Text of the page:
Today was a tease. I’m going to get really real right now and let you know that today tricked me. Tom and I went to bed last night excited for today. Sunday was going to be a big day. Our big boys were spending some time with their grandparents so that we could work on shop orders, it was going to be mid-50s, and we all were healthy and felt well for the first time since the beginning of the month. We had big plans.
I woke up feeling like a boss. I even put my workout gear on like old times to get in a quick weight session before getting the day started (which never happened, but I like to dream big). My to-do list was long, and I finally had time to start checking off items. I was going to rock today.
And I did, at first. I hummed along the morning, working on projects and getting computer work done. I kept up my resolution to drink lots of lemon water, only munch on vegetables, and not eat simple carbs. I was killing it.
And then, just like that – I wasn’t. The day soured like the sippy cups forgotten under our bed. I sat down when the boys came home around 3 and things just kind of fell apart. My anxiety, which I usually manage pretty well by keeping up a frantic pace, reared up and clutched my face in a vise: Lie down, feel sad, and eat everything that isn’t nailed down, she said. So I did.
That, of course, only spiraled my anxiety, and I spent the rest of today battling to get back to that happy place I left this morning.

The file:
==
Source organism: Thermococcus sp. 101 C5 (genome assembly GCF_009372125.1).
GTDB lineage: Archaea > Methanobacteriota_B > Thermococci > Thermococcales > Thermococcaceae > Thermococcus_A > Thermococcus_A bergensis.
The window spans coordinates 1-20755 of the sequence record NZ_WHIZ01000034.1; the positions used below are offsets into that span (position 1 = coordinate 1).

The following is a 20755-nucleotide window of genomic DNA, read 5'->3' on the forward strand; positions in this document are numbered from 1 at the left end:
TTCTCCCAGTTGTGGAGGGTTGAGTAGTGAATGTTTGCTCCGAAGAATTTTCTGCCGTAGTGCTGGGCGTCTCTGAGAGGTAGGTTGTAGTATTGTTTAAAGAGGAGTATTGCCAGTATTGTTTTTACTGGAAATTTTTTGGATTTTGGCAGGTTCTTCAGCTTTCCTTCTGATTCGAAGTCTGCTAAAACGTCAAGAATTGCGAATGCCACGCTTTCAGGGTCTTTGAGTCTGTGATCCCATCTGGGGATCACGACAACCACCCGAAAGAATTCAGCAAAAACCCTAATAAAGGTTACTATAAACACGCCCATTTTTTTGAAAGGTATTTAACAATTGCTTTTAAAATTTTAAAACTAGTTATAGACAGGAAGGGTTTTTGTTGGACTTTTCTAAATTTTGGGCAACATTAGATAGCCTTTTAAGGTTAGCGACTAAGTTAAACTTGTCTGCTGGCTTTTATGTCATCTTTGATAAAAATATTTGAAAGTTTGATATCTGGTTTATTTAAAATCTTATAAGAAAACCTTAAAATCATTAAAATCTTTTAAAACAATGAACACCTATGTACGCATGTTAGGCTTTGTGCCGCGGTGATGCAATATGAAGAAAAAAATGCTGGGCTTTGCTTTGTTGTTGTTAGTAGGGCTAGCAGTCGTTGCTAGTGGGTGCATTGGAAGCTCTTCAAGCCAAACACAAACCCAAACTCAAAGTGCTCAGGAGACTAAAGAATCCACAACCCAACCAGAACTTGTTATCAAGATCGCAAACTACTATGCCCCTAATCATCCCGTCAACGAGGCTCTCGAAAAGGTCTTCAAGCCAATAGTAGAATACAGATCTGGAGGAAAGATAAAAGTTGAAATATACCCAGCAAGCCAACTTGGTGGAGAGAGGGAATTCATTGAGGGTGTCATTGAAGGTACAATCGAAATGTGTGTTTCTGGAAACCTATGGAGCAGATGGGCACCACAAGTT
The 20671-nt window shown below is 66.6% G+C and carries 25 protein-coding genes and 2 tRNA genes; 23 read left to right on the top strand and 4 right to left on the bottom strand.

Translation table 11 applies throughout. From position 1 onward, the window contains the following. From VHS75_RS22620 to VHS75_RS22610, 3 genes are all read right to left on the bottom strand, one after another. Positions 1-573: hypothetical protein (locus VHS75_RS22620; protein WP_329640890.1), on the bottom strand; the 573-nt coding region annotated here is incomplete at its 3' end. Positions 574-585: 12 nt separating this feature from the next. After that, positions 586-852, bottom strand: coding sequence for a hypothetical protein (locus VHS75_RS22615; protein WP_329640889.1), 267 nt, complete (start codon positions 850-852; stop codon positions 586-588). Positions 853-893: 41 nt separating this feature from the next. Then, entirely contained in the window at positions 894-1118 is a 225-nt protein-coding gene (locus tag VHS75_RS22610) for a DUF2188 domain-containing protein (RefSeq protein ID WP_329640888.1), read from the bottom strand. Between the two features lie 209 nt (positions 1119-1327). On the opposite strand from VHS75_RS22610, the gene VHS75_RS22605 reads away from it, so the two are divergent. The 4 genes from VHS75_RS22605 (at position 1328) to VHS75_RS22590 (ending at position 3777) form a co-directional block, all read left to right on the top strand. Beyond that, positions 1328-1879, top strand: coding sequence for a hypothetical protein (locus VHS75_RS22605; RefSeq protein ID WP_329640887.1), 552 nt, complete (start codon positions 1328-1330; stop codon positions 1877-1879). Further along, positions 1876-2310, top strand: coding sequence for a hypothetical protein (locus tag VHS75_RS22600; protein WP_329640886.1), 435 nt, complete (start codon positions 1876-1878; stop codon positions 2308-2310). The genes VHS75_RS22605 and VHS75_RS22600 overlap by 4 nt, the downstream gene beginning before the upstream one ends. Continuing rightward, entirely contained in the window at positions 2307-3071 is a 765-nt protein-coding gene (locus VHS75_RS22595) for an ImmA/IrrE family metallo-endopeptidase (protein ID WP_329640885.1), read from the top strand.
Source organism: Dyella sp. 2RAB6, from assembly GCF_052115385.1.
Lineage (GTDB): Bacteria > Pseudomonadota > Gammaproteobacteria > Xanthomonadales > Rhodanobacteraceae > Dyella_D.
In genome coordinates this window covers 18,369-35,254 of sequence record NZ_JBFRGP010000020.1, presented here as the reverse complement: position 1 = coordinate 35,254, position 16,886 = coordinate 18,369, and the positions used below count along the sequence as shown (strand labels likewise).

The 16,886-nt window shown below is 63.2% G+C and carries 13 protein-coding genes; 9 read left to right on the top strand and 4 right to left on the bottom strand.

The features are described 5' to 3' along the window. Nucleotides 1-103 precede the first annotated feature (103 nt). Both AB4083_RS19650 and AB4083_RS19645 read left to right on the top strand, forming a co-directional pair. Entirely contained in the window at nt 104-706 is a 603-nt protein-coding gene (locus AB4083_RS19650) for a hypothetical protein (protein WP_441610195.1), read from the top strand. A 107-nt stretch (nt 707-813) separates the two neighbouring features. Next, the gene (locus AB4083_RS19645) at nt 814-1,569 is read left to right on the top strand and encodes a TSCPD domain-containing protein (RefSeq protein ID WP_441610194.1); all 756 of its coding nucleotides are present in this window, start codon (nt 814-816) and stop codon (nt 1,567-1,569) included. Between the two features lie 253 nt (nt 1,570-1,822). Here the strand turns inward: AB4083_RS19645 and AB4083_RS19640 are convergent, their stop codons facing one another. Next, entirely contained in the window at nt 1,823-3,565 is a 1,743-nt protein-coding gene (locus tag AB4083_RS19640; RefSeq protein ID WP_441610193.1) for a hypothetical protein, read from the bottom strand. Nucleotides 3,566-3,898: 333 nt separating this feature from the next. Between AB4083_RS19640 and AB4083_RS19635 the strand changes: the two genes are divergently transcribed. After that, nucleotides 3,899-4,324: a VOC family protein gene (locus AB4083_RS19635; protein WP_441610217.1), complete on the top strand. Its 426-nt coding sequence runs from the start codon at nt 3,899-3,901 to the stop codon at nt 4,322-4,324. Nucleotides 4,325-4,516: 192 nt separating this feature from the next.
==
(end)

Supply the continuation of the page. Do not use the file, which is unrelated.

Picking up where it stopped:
That’s what anxiety does, you know. If you have it, you will be shaking your head knowingly and in empathy at my words. If you don’t, then hopefully you stopped reading after the first paragraph because I don’t feel like spending time explaining the mysteries of anxiety today. Maybe some other time when I don’t feel so tender.
Tender is a good word for how I feel. Anxiety is mean and fickle. You wouldn’t know it by looking at me (I don’t think?) that I am introvert. My profession as a teacher belies the part of me that cringes when my phone rings or I have to go somewhere that isn’t a relative’s house, but teaching is completely different. Standing in front of my peers or my students is the best version of myself that isn’t always around in my personal life.
The more people who I meet, the more I realize how pervasive anxiety and its close friend, depression, are. It makes me wonder if it’s always been like this, women and men both, just always battling these inner voices quietly and silently while presenting something else to the world.
I know these mental illnesses are not new by any means, but I do wonder about their pervasiveness in our culture now. It seems to me, who freely admits to knowing next to nothing about this field, that a hundred years ago, there was just…less. Less of everything. Less social media, which tells me everything I don’t want to know about violent crimes committed, less TV news showing me the disasters of the world which keeps me up at night, just less knowing about everyone else’s life. For someone like me, who likes to share and connect, this is a paradox. Without social media I wouldn’t have met some of the most supportive friends I have seven years ago when we were all pregnant and in a forum for moms. Social media connects my family and lets us all see each other and our kids when we wouldn’t be able to otherwise. But there’s the other side of the coin, too, and it makes me wonder about the effects of all this knowing.
There isn’t a profound answer in these thoughts. There never is. Just a messy reality that I share, with some hopefully like-minded people. I never did get back to the me of the morning, and it’s probably not going to happen tonight. I’m watching the Oscars and eating mini pies from Trader Joe’s and telling myself my favorite refrain on days like today, “Today was not a 10. But tomorrow can be.”